There is much we do not understand about the “location” of innovation: the confluence, for a particular innovation, of the technology associated with the innovation, the innovating firm’s size and organizational structure, and the financial contracting that supports the innovation. This Essay suggests that these three indicia are simultaneously determined and discusses the interaction among them through four examples of innovative activity whose location is characterized by tradeoffs between pursuing the activity in an established company; in a smaller, earlier stage company; or some combination of the two. It first considers the dilemma faced by an established company in deciding …


How Not To Invent A Patent Crisis, F. Scott Kieff, Henry E. Smith Jan 2009

How Not To Invent A Patent Crisis, F. Scott Kieff, Henry E. Smith

GW Law Faculty Publications & Other Works

This short essay written for a broad audience addresses the problems that are at the center of current debates in academic and policy circles about the patent system. Most current patent reform proposals are designed to give officials and courts more power to weaken or eliminate ‘‘unworthy’’ patents and take primary aim at so-called patent trolls. This essay argues that in light of the rapid, and excessive, changes that have already occurred in the courts, what patent law needs is a tweaking of existing safety valves and processes - not opening the floodgates to more discretion and uncertainty.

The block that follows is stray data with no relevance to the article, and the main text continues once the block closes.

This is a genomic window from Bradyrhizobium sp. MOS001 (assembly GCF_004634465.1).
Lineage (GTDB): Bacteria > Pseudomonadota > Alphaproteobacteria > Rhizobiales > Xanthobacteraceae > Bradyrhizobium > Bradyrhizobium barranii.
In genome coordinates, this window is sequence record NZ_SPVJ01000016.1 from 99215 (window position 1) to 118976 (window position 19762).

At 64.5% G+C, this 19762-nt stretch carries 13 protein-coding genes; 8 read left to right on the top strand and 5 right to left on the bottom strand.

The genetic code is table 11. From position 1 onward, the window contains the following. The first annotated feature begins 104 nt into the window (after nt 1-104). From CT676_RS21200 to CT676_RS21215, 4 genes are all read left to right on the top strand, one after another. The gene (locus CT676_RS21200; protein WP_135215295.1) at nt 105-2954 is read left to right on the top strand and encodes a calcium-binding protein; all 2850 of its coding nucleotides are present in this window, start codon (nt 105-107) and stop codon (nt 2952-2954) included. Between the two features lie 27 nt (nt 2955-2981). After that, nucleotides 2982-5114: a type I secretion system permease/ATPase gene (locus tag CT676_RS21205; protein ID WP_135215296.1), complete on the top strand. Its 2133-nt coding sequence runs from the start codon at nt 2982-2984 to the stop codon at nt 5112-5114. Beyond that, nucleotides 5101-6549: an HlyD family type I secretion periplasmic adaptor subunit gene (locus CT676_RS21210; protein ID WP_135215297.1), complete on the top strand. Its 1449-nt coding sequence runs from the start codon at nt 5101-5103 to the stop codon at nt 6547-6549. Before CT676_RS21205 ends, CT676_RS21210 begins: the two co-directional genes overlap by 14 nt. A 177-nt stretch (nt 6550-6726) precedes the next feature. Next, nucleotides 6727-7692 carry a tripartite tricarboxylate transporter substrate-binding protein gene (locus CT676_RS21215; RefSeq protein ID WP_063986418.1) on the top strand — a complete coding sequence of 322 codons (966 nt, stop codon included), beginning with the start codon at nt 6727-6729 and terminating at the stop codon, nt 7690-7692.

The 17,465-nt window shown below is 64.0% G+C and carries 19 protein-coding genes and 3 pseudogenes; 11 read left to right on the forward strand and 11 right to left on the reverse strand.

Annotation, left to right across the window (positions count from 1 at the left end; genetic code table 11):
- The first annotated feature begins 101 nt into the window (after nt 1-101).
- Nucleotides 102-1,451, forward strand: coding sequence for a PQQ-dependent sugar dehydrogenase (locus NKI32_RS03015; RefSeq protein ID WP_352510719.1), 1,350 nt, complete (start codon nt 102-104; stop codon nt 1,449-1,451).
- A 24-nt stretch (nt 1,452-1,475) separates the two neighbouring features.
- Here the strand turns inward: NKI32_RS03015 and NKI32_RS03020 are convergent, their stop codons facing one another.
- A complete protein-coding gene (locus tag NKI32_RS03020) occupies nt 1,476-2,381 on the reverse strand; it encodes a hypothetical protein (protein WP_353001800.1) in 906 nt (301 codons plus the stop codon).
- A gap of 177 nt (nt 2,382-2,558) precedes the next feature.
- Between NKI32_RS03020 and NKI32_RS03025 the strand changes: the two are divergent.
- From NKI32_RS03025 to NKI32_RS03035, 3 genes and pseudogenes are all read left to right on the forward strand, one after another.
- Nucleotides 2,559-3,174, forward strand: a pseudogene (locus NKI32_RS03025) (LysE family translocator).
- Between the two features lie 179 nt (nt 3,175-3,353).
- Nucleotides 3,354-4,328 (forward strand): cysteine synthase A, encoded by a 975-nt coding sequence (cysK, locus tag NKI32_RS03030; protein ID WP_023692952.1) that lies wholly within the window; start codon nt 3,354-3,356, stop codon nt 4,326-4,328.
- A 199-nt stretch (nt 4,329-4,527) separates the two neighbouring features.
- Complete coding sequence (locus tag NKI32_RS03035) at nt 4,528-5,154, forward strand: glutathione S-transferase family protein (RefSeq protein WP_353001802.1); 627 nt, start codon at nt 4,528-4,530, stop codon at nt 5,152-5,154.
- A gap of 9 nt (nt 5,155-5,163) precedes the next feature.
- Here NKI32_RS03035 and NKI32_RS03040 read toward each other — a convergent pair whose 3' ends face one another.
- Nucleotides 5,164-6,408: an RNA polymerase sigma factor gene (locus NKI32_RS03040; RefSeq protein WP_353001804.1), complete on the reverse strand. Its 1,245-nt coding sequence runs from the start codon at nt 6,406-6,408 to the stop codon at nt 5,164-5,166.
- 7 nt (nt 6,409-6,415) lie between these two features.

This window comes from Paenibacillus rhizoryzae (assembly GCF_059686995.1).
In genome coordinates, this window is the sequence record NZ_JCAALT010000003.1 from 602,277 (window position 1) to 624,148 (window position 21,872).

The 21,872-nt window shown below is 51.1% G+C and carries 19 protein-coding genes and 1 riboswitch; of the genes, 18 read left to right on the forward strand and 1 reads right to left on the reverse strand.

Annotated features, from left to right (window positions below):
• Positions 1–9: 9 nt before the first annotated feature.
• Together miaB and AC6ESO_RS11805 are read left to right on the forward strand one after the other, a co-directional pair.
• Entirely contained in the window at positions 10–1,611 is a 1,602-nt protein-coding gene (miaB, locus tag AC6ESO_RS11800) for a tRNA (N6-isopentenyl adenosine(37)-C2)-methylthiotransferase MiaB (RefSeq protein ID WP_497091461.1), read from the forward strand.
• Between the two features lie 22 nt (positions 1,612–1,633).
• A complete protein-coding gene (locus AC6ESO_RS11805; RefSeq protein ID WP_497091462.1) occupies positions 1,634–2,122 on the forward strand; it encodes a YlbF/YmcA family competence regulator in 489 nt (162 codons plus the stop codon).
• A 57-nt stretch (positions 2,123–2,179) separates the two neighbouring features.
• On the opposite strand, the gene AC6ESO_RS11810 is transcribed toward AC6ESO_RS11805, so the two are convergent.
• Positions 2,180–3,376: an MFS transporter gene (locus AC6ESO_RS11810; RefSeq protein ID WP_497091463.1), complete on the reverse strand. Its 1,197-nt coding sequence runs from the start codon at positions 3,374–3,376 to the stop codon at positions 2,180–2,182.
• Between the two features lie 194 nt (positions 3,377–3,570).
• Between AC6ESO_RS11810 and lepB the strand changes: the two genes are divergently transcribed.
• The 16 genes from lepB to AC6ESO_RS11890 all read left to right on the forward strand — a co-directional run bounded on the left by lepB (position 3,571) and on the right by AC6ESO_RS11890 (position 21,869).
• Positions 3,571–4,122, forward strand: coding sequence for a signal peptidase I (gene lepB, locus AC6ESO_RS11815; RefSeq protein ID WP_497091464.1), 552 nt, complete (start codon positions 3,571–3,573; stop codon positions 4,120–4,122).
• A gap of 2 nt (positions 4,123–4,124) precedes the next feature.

Contracting For Innovation: Vertical Disintegration And Interfirm Collaboration, Ronald J. Gilson, Charles F. Sabel, Robert E. Scott Jan 2009

Contracting For Innovation: Vertical Disintegration And Interfirm Collaboration, Ronald J. Gilson, Charles F. Sabel, Robert E. Scott

Faculty Scholarship

Rapidly innovating industries are not behaving the way theory expects. Conventional industrial organization theory predicts that, when parties in a supply chain have to make transaction-specific investments, the risk of opportunism will drive them away from contracts and toward vertical integration. Despite the conventional theory, however, contemporary practice is moving in the other direction. Instead of vertical integration, we observe vertical disintegration in a significant number of industries, as producers recognize that they cannot themselves maintain cutting-edge technology in every field required for the success of their products. In doing this, the parties are developing forms of contracting beyond the …